Judge Forrest finds patentee’s claim constructions to be overly broad, and lacking specification support

Regeneron Pharm., Inc. v. Merus B.V.

Case Number: 1:14-cv-01650-KBF

On March 14, 2014 Regeneron Pharmaceuticals, Inc. (“Regeneron”) commenced this action against Merus B.V. (“Merus”) and Ablexis LLC (“Ablexis”) alleging infringement of U.S. Patent No. 8,502,018 (“‘018 Patent”) (titled “Methods of Modifying Eukaryotic Cells”).  On July 3, 2014, defendants answered the complaint asserting invalidity and non-infringement, among other defenses.  Prior to the issuance of this claim construction order, defendant Ablexis settled.

Judge Forrest construed seven terms of the ‘018 Patent.  Before diving into her analysis, the writing was already on the wall against the plaintiff.  First, Judge Forrest wrote that the patent, construed as plaintiff contended, posited a patent with extraordinarily broad reach.  Second, Judge Forrest noted that, despite opining that each of the disputed terms were unambiguous and would be well known to POSITA, plaintiff’s expert failed to review any of the ‘018 Patent’s prosecution history.  Third, after a brief introduction to her Opinion & Order, Judge Forrest wrote:

Given the resources allocated to, and diverse outcomes of claim construction proceedings, it is plain that patent holders are frequently mistaken as to the nature and scope of their invention.  While they believe (or assert) that they hold a patent disclosing one invention, claim construction may reveal quite another invention altogether.  If a patent holder’s view is overly broad, such position may reveal wishful thinking or short-sightedness during prosecution; no matter, claim construction reveals actual metes and bounds.

(Emphasis added.)

Here, Plaintiff Regeneron asserted that the ‘018 Patent covered “a mouse modified to include a human DNA sequence at the immunoglobulin locus, leaving the mouse constant regions intact.”  In other words, the patentee invented “a mouse which can be genetically modified using any number of available methods, involving the insertion of a human or synthetic gene segment somehow at or near the immunoglobulin locus.”

In stark contrast, defendant Merus asserted that the ‘018 Patent disclosed a narrow invention “ultimately bounded by the particular method for genetically modifying a mouse with which the Specification is principally concerned.”  Further, “[m]ice genetically modified in any number of different manners – but which ultimately share a similar genetic profile – are, according to Merus, outside of the Patent’s scope.”

This difference in scope of the parties’ proposed constructions – plaintiff’s broad interpretation versus defendant’s narrow one – is at the heart of each disputed term.  Unsurprisingly, in construing the terms based on limitations disclosed in the specification, Judge Forrest generally agreed with the constructions proposed by Merus, “limiting the Patent to a far narrower scope than that asserted by Regeneron.”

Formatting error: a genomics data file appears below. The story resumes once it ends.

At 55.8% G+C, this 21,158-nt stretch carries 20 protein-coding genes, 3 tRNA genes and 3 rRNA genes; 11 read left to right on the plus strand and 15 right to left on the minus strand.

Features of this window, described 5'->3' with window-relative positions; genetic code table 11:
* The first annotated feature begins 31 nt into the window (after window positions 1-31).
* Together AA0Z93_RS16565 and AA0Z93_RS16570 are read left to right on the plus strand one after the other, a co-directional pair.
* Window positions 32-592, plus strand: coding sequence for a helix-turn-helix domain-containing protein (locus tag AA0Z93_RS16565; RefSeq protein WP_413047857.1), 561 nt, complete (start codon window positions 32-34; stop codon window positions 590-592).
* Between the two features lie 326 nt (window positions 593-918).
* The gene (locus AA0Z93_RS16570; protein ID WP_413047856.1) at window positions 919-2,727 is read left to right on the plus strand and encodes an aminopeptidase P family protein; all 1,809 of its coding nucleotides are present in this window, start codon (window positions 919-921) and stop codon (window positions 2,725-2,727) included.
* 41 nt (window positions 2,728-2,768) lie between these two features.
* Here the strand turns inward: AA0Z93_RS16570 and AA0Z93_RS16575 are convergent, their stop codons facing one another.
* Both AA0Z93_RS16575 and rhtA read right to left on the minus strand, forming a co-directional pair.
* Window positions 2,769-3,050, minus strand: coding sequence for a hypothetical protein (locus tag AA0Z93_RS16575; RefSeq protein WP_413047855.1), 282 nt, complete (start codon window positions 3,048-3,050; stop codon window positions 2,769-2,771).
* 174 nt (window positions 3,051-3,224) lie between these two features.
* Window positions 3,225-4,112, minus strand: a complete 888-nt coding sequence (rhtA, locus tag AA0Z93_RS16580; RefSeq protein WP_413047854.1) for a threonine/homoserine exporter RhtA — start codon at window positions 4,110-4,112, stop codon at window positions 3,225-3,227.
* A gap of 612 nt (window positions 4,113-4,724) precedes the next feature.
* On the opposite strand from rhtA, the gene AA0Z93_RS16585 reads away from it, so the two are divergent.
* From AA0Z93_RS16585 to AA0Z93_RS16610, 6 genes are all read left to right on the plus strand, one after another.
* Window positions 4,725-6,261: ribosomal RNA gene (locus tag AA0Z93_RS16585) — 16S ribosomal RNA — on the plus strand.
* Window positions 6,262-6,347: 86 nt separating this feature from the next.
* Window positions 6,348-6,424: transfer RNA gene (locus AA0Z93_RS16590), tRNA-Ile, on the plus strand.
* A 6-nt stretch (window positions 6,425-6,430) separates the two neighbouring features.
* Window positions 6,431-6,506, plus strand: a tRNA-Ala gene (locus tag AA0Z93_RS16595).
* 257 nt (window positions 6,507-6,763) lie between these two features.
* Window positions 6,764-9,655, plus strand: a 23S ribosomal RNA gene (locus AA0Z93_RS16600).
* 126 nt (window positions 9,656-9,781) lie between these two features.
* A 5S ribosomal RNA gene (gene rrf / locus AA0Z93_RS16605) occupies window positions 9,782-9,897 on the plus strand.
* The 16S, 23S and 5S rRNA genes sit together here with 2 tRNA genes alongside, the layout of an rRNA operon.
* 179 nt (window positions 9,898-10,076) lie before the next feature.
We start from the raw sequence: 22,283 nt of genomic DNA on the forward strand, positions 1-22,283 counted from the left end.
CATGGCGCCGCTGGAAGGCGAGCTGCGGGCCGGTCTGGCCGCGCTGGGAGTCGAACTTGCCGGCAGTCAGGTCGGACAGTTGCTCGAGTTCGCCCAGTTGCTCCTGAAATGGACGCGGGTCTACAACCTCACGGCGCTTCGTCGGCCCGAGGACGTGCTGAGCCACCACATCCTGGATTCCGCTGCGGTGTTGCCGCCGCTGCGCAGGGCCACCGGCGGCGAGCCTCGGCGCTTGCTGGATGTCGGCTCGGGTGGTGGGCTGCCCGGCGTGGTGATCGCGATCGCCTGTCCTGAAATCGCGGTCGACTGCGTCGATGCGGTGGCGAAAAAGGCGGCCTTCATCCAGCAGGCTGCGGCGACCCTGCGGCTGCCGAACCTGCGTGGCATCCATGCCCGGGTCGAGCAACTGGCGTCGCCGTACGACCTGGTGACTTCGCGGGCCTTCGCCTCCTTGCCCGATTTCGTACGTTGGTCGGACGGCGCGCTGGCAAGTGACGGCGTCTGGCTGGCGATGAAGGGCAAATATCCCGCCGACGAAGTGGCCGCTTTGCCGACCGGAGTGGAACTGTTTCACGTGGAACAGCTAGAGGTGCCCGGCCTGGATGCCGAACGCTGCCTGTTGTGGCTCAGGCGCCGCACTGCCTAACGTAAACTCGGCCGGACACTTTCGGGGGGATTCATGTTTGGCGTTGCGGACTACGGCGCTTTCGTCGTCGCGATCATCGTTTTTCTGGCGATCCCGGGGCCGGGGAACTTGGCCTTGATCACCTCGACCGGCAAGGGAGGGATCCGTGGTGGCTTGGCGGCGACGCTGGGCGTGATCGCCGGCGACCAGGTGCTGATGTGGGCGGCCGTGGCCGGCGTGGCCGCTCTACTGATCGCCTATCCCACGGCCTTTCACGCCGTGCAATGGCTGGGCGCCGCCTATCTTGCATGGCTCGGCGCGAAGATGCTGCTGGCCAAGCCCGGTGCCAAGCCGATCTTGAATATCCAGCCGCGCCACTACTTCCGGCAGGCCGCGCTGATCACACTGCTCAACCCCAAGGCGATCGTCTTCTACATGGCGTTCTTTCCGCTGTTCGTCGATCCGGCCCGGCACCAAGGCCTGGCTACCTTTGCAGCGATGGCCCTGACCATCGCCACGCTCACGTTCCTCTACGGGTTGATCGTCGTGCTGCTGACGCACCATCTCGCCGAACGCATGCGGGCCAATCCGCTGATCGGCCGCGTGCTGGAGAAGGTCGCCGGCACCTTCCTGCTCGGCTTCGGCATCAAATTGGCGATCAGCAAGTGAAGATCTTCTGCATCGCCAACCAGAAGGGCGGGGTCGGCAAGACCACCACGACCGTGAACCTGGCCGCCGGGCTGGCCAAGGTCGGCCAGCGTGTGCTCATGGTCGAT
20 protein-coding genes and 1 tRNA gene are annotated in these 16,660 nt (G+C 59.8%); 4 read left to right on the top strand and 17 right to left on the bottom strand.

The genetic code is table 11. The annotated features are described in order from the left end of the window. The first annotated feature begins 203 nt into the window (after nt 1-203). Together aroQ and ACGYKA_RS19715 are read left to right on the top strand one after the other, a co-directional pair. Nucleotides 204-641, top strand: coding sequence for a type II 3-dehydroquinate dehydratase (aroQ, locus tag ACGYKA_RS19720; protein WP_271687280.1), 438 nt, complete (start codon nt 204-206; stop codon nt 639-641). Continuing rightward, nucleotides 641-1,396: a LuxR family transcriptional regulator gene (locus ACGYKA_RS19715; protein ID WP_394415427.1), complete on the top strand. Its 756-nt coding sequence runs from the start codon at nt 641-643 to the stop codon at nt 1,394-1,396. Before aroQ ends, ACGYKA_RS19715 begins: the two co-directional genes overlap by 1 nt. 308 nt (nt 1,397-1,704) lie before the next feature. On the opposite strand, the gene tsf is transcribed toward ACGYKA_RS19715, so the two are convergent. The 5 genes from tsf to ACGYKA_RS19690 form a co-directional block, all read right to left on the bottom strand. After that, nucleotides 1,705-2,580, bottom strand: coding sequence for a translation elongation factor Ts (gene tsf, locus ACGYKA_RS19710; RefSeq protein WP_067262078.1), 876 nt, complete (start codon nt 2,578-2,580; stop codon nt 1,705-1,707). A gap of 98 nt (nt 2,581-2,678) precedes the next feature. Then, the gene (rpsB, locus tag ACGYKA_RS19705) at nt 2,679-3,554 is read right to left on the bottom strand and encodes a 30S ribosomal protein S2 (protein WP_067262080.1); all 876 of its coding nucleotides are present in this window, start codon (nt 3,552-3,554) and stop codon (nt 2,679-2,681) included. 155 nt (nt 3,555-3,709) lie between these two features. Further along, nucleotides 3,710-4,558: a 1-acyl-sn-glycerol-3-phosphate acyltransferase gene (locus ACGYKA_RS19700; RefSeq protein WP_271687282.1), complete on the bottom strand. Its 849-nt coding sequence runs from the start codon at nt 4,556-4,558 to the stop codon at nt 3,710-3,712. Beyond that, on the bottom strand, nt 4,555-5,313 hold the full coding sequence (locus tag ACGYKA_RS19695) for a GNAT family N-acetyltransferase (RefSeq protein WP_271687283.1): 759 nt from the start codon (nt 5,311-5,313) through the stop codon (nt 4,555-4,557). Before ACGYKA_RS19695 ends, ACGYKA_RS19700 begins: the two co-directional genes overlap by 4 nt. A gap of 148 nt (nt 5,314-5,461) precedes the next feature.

The following table lists the disputed terms and Judge Forrest’s construction of the terms.

Disputed Term

Court’s Claim Construction

“A genetically modified mouse”

Merus asserted that said term should be construed as “A transgenic mouse produced by the process of using LTVECs to modify embryonic stem cells and using a quantitative assay to detect modification of allele in those cells.” 

(Court agreed with Merus’s proposed construction.)

“human unrearranged variable region gene segments”

Merus asserted that said term should be construed as “A contiguous stretch of cloned human genomic DNA containing variable region gene segments (V, D and J for the heavy chain / V and J for the light chain) in germline configuration, i.e. as it is in the human genome before the development of B cells.”

(Court agreed with Merus’s proposed construction.)


Merus asserted that said term should be construed as “One step addition of DNA, without replacing or deleting any native DNA as a result of the addition.”

(Court agreed with Merus’s proposed construction.)


Merus asserted that said term should be construed as “Into the locus, as opposed to near the locus, by the locus or around the locus.”

(Court agreed with Merus’s proposed construction.)

“endogenous mouse immunoglobulin locus”

Merus asserted that said term was indefinite.

(Court agreed with Merus that as of 2001 there is clear and convincing evidence that the metes and bounds of the locus were not identified with reasonable certainty; the scope of the term also lacked reasonable certainty and was therefore indefinite.)

“linked” and “operably linked”

Merus asserted that the term “linked” should be construed as “covalently bonded”, and that the term “operably linked” should be construed as “covalently bonded such that the rearranged human variable region causes the expression of the mouse constant region gene.”

(Court agreed with Merus’s proposed construction.)

“does not comprise a human immunoglobulin constant gene” and “lacks a human constant region gene”

Merus asserted that both said terms should be construed as “The mouse lacks DNA that regulates or encodes a constant region gene that originates from a human (i.e., genomic).”  or is in human sequence.”

(Court generally agreed with Merus’s proposed construction, by deleting the stricken language and adding the underlined language.)

See Related Articles:

Form 18 of the Federal Rules of Civil Procedure Rejected as an “Off-Ramp” to Twombly

Judge Forrest: “Regeneron's position that each claim in its ‘018 Patent has a single limitation is, at the very least, odd. It is also possibly a colossal tactical blunder.

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